my whole yesterday was ruined by the announcement that meego is dead and a new mobile platform, tizen, is to take it's place.
i'm still trying to grasp the reasons that determined intel to go mad, but, so far, i can't find much.
apparently there will be some native sdk, but nobody knows yet what UI toolkit will be used, what development platforms will it run on (that is, will it run on gnu/linux?) and how much effort will you have to put into keeping your app up-to-date with the sdk if you choose to do a native app. some people on the #tizen irc channel speculate efl & co will be used, as samsung, intel's partner in this new platform, has a lot of vested expertise and time in these.
nomovok apparently will provide support for qt on tizen and, from their announcement, you would guess they already have a working tizen at their fingertips.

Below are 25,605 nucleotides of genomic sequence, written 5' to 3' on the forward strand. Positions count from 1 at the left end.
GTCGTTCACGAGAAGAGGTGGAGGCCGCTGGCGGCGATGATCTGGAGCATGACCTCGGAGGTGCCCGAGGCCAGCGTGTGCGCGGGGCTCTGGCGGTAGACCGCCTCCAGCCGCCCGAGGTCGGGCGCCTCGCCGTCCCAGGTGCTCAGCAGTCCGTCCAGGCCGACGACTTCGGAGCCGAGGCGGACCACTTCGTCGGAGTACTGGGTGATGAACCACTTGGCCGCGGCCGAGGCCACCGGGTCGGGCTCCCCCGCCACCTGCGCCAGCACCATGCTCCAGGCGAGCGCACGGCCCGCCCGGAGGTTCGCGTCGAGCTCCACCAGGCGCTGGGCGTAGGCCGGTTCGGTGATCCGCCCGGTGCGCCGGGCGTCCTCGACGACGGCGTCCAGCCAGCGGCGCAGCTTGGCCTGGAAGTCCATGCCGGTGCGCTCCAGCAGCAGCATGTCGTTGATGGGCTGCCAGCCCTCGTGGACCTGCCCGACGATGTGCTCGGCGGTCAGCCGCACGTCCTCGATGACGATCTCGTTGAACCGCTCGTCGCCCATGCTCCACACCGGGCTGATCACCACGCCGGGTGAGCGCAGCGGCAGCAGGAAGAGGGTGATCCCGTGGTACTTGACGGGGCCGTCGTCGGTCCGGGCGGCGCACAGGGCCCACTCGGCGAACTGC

the funny thing is that nobody else knows what tizen will be. not publicly, at least.
my hopes of qt being a first class citizen in tizen are slim.
people on irc (the main source of info at this point) claim that qt is associated with nokia and due to elop's decisions, all ties with qt and nokia had to be cut off.
some even fear that nokia owns qt's copyright and can close its source. what a load of frak! once (l)gpl, always (l)gpl and you can always fork the latest free version, even if they (nokia or digia) decide to change the license. and if that happens, all i can foresee is they will end up with some product like openoffice or xfree86 - everybody else uses libreoffice and x.org.
others say that intel doesn't give a frak about the UI used and it simply wants a phone manufacturer on board: nokia used qt, so it was qt for meego, samsung uses efl, so it might be efl for tizen. funny thing is that both nokia and samsung produces arm phones, not intel ones...
so where does this leaves me?
i'll continue with qt until things become clearer. hopefully, i'll be covered for the next 2-3 years on the mobile front, with symbian phones, until elop pulls its plug completely.
and then we have the desktop. with kde using qt and qt being lgpl, i have a lot of confidence that qt will be here for years to come.